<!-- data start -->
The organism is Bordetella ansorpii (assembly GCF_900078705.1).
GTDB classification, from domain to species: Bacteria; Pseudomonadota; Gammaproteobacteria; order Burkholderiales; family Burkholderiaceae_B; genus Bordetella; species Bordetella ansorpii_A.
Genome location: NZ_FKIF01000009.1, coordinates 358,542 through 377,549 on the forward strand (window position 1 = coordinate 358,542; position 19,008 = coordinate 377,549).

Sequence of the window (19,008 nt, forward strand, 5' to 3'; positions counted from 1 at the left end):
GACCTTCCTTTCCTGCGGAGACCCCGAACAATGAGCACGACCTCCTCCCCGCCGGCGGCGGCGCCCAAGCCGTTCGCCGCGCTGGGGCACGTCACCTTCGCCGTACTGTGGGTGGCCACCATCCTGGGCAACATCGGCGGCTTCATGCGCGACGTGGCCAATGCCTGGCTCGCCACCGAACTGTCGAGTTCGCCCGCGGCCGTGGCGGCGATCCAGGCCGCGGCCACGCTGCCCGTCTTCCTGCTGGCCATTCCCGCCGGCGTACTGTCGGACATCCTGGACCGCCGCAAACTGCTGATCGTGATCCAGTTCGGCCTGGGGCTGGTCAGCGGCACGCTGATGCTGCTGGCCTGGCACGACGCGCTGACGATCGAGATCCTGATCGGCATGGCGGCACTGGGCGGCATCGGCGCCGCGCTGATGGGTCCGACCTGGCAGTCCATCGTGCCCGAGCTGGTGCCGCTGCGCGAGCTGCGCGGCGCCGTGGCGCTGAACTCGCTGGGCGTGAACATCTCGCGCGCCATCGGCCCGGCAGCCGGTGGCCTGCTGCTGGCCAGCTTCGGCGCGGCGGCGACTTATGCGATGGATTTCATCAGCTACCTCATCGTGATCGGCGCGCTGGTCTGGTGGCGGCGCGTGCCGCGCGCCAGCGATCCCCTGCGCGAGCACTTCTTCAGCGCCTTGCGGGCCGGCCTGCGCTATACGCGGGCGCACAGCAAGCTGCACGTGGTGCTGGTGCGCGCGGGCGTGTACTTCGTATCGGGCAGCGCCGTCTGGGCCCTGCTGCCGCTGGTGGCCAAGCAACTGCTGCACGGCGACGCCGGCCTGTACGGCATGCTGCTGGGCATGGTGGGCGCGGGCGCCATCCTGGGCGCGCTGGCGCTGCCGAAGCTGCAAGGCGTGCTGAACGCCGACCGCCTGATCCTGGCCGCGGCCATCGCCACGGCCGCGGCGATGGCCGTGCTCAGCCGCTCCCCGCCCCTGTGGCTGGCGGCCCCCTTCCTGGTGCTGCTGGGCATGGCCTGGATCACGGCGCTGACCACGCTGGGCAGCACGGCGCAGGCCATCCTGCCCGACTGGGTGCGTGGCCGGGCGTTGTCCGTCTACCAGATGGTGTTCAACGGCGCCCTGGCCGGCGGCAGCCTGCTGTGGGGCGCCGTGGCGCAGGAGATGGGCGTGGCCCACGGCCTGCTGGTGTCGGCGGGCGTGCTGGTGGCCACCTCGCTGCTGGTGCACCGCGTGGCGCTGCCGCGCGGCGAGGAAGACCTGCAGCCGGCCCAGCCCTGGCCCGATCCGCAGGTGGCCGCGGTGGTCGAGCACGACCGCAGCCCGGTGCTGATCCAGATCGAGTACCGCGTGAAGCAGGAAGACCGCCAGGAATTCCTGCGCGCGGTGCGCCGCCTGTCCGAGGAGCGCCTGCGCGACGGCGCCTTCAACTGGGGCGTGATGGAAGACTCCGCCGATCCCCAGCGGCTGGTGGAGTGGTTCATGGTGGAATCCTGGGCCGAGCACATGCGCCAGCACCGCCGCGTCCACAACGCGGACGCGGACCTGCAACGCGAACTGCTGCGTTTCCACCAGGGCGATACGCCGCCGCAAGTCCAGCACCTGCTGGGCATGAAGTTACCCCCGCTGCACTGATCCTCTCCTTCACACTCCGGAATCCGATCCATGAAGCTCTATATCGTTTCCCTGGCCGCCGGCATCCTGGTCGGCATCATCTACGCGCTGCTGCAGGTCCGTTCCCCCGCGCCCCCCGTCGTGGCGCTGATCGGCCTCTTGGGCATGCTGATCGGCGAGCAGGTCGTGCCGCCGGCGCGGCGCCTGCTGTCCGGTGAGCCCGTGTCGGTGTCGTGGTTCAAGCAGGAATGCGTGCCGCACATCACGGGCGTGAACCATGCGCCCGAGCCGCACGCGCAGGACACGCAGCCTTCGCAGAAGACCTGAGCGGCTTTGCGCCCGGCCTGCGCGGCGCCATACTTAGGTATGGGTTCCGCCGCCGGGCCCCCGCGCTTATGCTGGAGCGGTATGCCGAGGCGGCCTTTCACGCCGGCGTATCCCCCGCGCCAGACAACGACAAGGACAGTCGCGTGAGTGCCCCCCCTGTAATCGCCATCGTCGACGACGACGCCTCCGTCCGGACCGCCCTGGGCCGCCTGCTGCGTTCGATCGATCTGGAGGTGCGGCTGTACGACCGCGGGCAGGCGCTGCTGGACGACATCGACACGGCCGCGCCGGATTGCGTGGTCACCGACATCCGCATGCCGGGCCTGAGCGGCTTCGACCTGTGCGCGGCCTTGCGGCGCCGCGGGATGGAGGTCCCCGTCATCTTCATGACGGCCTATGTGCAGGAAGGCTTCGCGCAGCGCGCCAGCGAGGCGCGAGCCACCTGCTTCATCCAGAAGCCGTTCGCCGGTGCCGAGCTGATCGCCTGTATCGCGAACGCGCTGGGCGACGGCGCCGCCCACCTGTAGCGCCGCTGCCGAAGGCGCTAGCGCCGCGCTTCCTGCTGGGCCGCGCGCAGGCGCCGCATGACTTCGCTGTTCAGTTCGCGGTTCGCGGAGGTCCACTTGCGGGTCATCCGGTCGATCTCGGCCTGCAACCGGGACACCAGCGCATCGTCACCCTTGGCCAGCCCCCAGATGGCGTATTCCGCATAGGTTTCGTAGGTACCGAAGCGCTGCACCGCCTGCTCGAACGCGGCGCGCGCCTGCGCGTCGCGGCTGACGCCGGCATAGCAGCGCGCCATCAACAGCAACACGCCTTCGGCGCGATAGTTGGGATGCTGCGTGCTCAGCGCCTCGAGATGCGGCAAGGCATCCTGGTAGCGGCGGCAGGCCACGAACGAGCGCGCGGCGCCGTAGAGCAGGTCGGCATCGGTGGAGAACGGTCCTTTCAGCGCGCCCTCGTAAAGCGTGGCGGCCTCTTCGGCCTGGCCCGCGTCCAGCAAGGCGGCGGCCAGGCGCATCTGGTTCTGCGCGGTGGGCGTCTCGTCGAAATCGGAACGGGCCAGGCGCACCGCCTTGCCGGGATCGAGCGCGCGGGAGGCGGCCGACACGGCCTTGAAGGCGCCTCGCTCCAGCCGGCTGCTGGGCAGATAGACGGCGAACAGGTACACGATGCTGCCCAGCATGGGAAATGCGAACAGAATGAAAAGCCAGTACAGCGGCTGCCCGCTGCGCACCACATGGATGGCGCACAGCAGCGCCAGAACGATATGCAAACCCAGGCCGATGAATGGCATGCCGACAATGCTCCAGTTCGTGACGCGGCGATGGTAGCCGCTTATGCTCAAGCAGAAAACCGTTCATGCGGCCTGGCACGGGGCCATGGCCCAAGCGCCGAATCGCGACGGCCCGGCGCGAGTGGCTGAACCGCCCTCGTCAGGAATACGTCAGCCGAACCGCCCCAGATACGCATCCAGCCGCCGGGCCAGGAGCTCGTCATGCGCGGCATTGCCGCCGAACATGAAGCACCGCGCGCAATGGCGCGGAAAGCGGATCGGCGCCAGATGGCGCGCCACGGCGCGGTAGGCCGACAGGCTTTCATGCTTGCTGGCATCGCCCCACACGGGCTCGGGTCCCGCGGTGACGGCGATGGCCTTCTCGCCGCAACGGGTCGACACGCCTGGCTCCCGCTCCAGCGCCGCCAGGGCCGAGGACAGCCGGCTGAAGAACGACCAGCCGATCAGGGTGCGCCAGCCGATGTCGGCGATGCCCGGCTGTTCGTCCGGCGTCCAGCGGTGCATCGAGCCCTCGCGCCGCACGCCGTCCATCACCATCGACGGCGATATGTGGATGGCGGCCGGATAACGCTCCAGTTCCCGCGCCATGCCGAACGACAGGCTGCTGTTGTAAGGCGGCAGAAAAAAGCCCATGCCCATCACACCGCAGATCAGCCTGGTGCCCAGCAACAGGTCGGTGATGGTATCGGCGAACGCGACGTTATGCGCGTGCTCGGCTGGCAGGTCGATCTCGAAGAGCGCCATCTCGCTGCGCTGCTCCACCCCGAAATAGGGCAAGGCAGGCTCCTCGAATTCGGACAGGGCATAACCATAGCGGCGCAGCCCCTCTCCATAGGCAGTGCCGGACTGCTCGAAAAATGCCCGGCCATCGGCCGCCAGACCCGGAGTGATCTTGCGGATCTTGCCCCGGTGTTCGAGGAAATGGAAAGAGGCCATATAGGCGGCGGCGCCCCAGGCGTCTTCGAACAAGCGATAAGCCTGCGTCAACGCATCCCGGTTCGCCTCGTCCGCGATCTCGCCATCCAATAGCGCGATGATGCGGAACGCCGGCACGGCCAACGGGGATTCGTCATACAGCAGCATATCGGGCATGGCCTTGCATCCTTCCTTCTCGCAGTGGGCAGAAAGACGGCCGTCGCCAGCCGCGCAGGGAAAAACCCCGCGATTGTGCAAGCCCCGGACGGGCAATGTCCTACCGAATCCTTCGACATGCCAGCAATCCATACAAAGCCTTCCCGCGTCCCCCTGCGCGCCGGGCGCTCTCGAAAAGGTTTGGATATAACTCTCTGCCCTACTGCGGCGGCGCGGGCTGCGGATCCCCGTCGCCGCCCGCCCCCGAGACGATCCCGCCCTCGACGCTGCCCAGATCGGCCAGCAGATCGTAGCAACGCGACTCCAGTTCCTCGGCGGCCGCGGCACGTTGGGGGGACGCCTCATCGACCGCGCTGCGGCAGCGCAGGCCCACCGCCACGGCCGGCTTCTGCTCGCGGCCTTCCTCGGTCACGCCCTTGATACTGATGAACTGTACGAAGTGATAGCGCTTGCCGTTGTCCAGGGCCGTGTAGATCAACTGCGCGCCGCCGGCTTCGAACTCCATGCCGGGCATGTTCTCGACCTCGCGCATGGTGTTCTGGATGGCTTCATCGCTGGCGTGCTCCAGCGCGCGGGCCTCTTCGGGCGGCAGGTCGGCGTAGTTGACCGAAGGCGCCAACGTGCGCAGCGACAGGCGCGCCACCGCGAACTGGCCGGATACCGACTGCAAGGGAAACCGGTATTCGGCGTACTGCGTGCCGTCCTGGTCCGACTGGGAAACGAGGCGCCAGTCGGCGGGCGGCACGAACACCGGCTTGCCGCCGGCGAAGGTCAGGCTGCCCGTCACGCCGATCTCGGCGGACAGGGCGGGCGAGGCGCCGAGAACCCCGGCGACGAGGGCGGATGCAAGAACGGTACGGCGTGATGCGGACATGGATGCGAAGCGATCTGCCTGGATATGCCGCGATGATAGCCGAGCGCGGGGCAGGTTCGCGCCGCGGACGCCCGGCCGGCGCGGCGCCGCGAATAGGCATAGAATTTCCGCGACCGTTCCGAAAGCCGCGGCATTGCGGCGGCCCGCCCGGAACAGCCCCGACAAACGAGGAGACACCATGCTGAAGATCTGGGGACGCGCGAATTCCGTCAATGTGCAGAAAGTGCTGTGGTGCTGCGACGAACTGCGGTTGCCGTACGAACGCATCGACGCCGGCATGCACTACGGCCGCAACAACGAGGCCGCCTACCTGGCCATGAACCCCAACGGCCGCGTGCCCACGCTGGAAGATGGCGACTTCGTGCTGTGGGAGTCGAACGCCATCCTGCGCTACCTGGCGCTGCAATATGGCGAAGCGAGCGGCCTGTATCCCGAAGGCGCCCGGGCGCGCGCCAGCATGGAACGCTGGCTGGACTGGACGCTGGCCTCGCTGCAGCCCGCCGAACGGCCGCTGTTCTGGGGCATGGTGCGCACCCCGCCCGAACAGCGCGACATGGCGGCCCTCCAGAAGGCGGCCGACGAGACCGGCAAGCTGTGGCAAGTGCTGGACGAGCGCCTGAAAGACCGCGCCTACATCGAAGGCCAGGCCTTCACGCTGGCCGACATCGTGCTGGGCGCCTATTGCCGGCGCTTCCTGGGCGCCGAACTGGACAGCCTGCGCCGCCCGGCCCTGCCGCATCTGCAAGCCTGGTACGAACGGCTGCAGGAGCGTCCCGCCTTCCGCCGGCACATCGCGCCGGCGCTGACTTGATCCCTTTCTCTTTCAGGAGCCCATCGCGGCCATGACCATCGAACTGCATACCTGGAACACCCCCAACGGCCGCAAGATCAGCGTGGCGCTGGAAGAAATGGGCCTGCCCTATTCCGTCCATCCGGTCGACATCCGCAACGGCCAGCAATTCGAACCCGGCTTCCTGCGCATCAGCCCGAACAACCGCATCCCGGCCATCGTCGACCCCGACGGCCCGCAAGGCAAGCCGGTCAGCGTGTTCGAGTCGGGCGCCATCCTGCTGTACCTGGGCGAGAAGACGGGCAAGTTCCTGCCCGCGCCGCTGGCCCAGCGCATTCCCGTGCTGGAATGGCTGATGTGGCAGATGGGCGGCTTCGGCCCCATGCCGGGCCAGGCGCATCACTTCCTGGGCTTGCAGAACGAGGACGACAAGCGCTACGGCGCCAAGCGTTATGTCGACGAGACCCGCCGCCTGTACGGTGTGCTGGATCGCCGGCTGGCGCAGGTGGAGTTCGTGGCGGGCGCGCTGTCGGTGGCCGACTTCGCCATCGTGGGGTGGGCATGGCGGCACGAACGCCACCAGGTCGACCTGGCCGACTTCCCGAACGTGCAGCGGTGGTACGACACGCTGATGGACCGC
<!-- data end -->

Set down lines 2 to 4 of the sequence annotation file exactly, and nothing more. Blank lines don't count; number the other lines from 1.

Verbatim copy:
GTDB classification, from domain to species: Bacteria; Pseudomonadota; Gammaproteobacteria; order Burkholderiales; family Burkholderiaceae_B; genus Bordetella; species Bordetella ansorpii_A.
Genome location: NZ_FKIF01000009.1, coordinates 358,542 through 377,549 on the forward strand (window position 1 = coordinate 358,542; position 19,008 = coordinate 377,549).

Sequence of the window (19,008 nt, forward strand, 5' to 3'; positions counted from 1 at the left end):